We really can lay to rest the claim that there is a scholarly consensus on an empty tomb, as Geering and Spong have reported the lack of. In his book What Really Happened to Jesus Lüdemann writes: "there are indications that Mark was confronted with the tradition of a dishonourable burial and reinterpreted this" and "the hypothesis that he was buried in the family tomb of Joseph of Arimathea comes to grief on the tendency of the early Christian accounts, which betray knowledge of a dishonourable burial of Jesus, or fear one." Lüdemann also discusses how the mission speech in Acts at 13:29, contrary to the Joseph of Arimathea story, claims that the Jews who decided that Jesus should be slain were the ones that buried him. This lies uneasily with other material in Luke which is generally anti-Semitic and it looks like an independent tradition which Luke took over [8]. Jordan's claim "...Gerd Lüdemann (non-Christian), with whom colleagues of various theistic persuasions agree regarding the above four points" is completely mistaken. Lüdemann goes on to say (as I independently surmised) "given the significance of tombs of saints in the time of Jesus, it can be presupposed that had Jesus' tomb been known, early Christians would have venerated it, and traditions about it would have been preserved." He quotes Joachim Jeremias: "The world of sacred tombs was a real element of the environment in which the earliest community lived. It is inconceivable that, living in this world, it could have allowed the tomb of Jesus to be forgotten." If a tomb location is unknown then it could not have been seen empty. Don Cupitt said poignantly, "the Easter faith preceded the Easter events." [9].

One of the many interesting features of the book "Jesus' Resurrection: Fact or Figment : A Debate Between William Lane Craig and Gerd Lüdemann" was Craig's insistence, like Jordan's, that the scholarly consensus of critical scholars no less, is that the "established facts" are that Jesus was buried in a tomb, the tomb was found empty, people claimed to have seen appearances of Jesus alive from the dead and that the original disciples believed he was risen. Despite the responses of Goulder and Hoover that these "established facts" and consensus are no such things, Craig merely repeats that they are. If he really knows the consensus of critical scholars is with him, then he should have given his evidence. Indeed, only because fellow Christian, Robert Gundry complains numerously about Craig's overstating his case (and Gundry drops the mention of critical scholars) does Craig concede that maybe he should call these "facts" about Jesus "reported" rather than "established." Meanwhile, Goulder points out that historians are reluctant to speak so much of "facts" rather about probabilities and hypotheses. He goes on to say that "of Bill's four "facts" only two are roughly agreed: single disciples and groups of disciples had visions of Jesus after his death; and they interpreted these visions as his resurrection. Even these statements are not quite how Bill puts them..." Goulder goes on to explain how for the burial and the empty tomb, things are quite different to Craig's "consensus" of "established facts" (agreed upon by critical scholars!)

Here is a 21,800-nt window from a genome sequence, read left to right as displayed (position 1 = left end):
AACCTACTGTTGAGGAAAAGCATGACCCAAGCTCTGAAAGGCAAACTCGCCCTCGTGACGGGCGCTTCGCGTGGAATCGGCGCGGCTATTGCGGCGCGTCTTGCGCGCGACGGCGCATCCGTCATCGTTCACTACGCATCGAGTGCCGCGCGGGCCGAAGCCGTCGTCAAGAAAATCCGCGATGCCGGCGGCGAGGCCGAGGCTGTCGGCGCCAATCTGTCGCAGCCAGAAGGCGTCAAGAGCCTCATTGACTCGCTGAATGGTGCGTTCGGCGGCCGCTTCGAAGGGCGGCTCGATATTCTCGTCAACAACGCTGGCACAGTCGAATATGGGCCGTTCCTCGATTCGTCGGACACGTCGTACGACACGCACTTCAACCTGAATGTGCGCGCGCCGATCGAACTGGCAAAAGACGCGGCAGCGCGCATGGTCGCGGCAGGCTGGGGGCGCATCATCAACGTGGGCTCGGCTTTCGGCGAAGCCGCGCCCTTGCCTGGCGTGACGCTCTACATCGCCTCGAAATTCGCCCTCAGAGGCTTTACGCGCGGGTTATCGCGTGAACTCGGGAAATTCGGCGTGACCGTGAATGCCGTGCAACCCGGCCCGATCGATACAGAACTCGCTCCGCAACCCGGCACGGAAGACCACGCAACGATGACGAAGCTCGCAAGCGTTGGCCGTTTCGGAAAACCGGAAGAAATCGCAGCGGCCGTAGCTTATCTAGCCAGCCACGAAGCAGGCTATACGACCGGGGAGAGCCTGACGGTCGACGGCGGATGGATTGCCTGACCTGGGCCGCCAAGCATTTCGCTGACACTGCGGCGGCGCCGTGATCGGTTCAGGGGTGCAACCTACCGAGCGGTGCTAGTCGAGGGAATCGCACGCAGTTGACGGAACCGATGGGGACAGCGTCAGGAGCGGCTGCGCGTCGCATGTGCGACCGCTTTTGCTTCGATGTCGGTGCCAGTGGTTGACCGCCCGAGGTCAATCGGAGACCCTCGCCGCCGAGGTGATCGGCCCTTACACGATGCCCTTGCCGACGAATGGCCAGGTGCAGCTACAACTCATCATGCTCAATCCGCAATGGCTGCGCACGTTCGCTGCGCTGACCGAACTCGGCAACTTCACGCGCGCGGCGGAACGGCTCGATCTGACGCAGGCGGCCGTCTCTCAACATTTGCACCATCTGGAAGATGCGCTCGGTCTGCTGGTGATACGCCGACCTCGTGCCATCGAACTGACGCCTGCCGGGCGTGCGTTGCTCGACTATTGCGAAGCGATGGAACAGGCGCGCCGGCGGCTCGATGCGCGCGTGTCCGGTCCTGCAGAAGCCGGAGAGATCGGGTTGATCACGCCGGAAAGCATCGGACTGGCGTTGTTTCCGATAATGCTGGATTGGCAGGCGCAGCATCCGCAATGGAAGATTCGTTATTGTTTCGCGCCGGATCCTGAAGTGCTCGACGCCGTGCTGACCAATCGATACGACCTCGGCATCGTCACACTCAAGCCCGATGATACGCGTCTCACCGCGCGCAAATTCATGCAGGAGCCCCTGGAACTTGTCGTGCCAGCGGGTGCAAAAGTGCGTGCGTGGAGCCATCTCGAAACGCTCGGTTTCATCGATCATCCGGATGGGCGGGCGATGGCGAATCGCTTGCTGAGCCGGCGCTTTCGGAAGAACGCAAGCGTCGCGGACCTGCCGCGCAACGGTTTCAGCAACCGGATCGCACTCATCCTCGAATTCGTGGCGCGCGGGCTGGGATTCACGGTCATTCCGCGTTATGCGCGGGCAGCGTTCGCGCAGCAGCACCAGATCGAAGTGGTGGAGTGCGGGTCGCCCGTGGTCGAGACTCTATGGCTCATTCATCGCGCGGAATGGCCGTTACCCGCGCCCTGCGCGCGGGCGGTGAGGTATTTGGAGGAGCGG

As G.A. Wells points out [10] the theologian Theodor Keim argued against the vision hypothesis and Gary Habernas claims that Keim 'decimated' the idea. However this is really not true. Quite a number of theologians since Keim have subscribed to it. Archbishop Carnley (P. Carnley, 1987 - The Structure of Resurrection belief. Oxford: Clarendon) notes that today "even a relatively conservative scholar such as James Dunn admits that the subjective vision hypothesis is a possibility given the evidence we have" [10]. Indeed given the frequency of post bereavement hallucinations and the supernatural outlook that was rife in biblical times, I was initially surprised to be told by Christians that tales of risen heroes was unique to Christianity (forgetting that C.S. Lewis had admitted to it [11]). Later I found out just how common such tales were! From Wells again, "Archbishop Carnley concludes: One of the most conclusive results of contemporary redactional studies of the New Testament traditions of the appearances, no less than of the empty tomb, is that an original nucleus of tradition has been developed during the course of its transmissions and that the resulting diversity can be explained by reference to apologetic motives and concerns along the way; the modification of the tradition is an inevitable by-product of the attempt to communicate and defend resurrection belief in different contexts to different people with different preconceptions and concerns. All this conditions what is said. The diversity of the resulting traditions cannot just be added together to form one synthetic account of what is supposed to have happened at the first Easter" [12].